Gadwalls, a type of duck, were seen in a local pond recently as winter approaches.

Living near a farm pond has many blessings. Wintering ducks are arriving. One day this week, I watched a flock of about 30 gadwalls come in to the pond. They came in small groups over about 10 minutes. I also have had redheads, wood ducks, lesser scaup and northern shovelers already this fall.

Gadwalls are relatively plain ducks, roughly the same size as mallards. The head is large, square with a steep forehead.

Males are gray brown with a distinctive black rump. That black patch is the best way to identify them. Sometimes the white secondary is visible on the sides. The males have a black bill. While at first glance they appear drab, a closer glance reveals a mottled brown breast with beautiful golden-brown feathers with silver tips tertials. In flight the belly is white.

The females are patterned brown and buff with a white patch near the tail. Female gadwalls can be distinguished from mallard females by their white belly. Their bills have a thin orange edge around a lighter bill.

Both male and females have white secondaries with black greater secondary coverts that are easy to see in flight.

They are dabbling ducks, tipping forward with their tails up feeding on submerged vegetation. Because aquatic vegetation is the primary diet, they often feed far from the shoreline in deeper water than other dabbling ducks. Sometimes, Gadwalls will snatch food from diving ducks when they surface. They will also eat aquatic invertebrates, mollusks, insects, crustaceans and some times small fish. They eat more animal material during nesting when they need more protein.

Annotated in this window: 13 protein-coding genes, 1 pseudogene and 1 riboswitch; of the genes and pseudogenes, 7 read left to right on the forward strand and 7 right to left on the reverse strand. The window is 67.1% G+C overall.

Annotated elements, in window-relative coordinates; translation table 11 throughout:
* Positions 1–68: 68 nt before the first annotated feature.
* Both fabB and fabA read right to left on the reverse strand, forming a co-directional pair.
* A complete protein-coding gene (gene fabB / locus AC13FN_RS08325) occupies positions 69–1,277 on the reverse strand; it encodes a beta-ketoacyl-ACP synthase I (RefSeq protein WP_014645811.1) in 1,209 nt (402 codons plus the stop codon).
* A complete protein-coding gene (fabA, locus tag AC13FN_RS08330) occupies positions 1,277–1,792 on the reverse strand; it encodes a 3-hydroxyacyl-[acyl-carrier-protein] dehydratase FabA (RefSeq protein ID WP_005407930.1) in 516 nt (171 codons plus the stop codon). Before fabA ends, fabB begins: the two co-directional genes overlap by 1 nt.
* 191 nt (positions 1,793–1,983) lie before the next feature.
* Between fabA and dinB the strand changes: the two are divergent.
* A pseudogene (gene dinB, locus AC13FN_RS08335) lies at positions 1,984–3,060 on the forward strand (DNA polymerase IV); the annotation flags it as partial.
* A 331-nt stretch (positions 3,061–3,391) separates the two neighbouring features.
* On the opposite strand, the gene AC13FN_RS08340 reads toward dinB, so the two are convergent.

Gadwalls breed in playa lakes, prairie potholes and other wetland areas in the Great Plains and prairies. They can be found in central Texas in the winter in ponds, lakes in city parks, sewage ponds and in our rivers. While they are widespread in North America, they are more common on inland waters west of the Mississippi.

The population was stable through the 1970s and 1980s when other waterfowl species were declining. Because of conservation of wetlands in their breeding habitat, Gadwalls have increased in number to record levels since the 1980s.

Gadwalls are a game bird, the third most harvested duck in North America. In Texas the duck limit is six. Harvest of gadwall and other waterfowl are carefully managed by international, federal, and state game laws.

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